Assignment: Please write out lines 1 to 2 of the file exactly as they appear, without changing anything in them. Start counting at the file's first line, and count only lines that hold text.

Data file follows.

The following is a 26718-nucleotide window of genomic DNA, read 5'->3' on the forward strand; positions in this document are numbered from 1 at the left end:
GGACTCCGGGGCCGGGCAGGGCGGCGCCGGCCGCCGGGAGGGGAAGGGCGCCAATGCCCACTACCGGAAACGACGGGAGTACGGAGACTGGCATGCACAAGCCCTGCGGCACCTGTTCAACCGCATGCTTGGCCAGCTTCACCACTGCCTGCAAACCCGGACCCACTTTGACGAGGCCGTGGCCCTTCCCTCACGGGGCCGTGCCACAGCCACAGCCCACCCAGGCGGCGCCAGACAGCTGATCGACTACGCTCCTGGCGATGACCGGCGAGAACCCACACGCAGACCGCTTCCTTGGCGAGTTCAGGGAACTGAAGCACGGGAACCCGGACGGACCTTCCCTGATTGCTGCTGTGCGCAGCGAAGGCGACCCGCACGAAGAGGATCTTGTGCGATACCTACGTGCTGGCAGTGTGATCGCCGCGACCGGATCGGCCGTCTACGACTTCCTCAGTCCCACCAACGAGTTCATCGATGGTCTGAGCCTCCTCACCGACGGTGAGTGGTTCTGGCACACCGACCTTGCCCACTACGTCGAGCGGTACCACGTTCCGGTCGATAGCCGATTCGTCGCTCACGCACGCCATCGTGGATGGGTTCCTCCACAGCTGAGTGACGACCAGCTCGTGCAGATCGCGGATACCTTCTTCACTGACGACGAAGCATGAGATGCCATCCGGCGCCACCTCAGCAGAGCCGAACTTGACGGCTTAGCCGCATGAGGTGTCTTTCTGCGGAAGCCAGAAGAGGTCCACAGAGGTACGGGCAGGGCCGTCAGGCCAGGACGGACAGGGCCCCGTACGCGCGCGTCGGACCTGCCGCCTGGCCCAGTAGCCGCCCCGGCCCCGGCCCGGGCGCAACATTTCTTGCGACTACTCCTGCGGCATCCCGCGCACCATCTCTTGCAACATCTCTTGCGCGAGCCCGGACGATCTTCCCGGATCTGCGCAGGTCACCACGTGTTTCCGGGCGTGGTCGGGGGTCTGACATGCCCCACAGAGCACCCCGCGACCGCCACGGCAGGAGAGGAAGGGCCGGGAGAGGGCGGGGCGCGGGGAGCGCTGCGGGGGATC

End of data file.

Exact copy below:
The following is a 26718-nucleotide window of genomic DNA, read 5'->3' on the forward strand; positions in this document are numbered from 1 at the left end:
GGACTCCGGGGCCGGGCAGGGCGGCGCCGGCCGCCGGGAGGGGAAGGGCGCCAATGCCCACTACCGGAAACGACGGGAGTACGGAGACTGGCATGCACAAGCCCTGCGGCACCTGTTCAACCGCATGCTTGGCCAGCTTCACCACTGCCTGCAAACCCGGACCCACTTTGACGAGGCCGTGGCCCTTCCCTCACGGGGCCGTGCCACAGCCACAGCCCACCCAGGCGGCGCCAGACAGCTGATCGACTACGCTCCTGGCGATGACCGGCGAGAACCCACACGCAGACCGCTTCCTTGGCGAGTTCAGGGAACTGAAGCACGGGAACCCGGACGGACCTTCCCTGATTGCTGCTGTGCGCAGCGAAGGCGACCCGCACGAAGAGGATCTTGTGCGATACCTACGTGCTGGCAGTGTGATCGCCGCGACCGGATCGGCCGTCTACGACTTCCTCAGTCCCACCAACGAGTTCATCGATGGTCTGAGCCTCCTCACCGACGGTGAGTGGTTCTGGCACACCGACCTTGCCCACTACGTCGAGCGGTACCACGTTCCGGTCGATAGCCGATTCGTCGCTCACGCACGCCATCGTGGATGGGTTCCTCCACAGCTGAGTGACGACCAGCTCGTGCAGATCGCGGATACCTTCTTCACTGACGACGAAGCATGAGATGCCATCCGGCGCCACCTCAGCAGAGCCGAACTTGACGGCTTAGCCGCATGAGGTGTCTTTCTGCGGAAGCCAGAAGAGGTCCACAGAGGTACGGGCAGGGCCGTCAGGCCAGGACGGACAGGGCCCCGTACGCGCGCGTCGGACCTGCCGCCTGGCCCAGTAGCCGCCCCGGCCCCGGCCCGGGCGCAACATTTCTTGCGACTACTCCTGCGGCATCCCGCGCACCATCTCTTGCAACATCTCTTGCGCGAGCCCGGACGATCTTCCCGGATCTGCGCAGGTCACCACGTGTTTCCGGGCGTGGTCGGGGGTCTGACATGCCCCACAGAGCACCCCGCGACCGCCACGGCAGGAGAGGAAGGGCCGGGAGAGGGCGGGGCGCGGGGAGCGCTGCGGGGGATC